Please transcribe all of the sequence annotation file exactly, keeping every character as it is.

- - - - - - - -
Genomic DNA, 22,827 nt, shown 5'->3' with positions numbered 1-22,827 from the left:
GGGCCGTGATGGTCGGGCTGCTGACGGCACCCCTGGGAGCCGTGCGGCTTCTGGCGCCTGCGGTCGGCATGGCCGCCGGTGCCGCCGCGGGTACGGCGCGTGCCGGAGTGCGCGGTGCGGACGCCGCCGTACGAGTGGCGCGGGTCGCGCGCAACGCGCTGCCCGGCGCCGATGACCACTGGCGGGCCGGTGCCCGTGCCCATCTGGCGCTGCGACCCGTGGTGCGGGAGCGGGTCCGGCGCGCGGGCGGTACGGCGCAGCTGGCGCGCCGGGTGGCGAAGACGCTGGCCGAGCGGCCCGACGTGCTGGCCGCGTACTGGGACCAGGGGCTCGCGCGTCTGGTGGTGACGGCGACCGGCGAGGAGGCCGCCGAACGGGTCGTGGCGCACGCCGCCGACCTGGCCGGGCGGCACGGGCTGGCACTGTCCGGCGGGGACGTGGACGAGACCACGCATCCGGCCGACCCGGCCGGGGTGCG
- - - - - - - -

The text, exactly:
Genomic DNA, 22,827 nt, shown 5'->3' with positions numbered 1-22,827 from the left:
GGGCCGTGATGGTCGGGCTGCTGACGGCACCCCTGGGAGCCGTGCGGCTTCTGGCGCCTGCGGTCGGCATGGCCGCCGGTGCCGCCGCGGGTACGGCGCGTGCCGGAGTGCGCGGTGCGGACGCCGCCGTACGAGTGGCGCGGGTCGCGCGCAACGCGCTGCCCGGCGCCGATGACCACTGGCGGGCCGGTGCCCGTGCCCATCTGGCGCTGCGACCCGTGGTGCGGGAGCGGGTCCGGCGCGCGGGCGGTACGGCGCAGCTGGCGCGCCGGGTGGCGAAGACGCTGGCCGAGCGGCCCGACGTGCTGGCCGCGTACTGGGACCAGGGGCTCGCGCGTCTGGTGGTGACGGCGACCGGCGAGGAGGCCGCCGAACGGGTCGTGGCGCACGCCGCCGACCTGGCCGGGCGGCACGGGCTGGCACTGTCCGGCGGGGACGTGGACGAGACCACGCATCCGGCCGACCCGGCCGGGGTGCG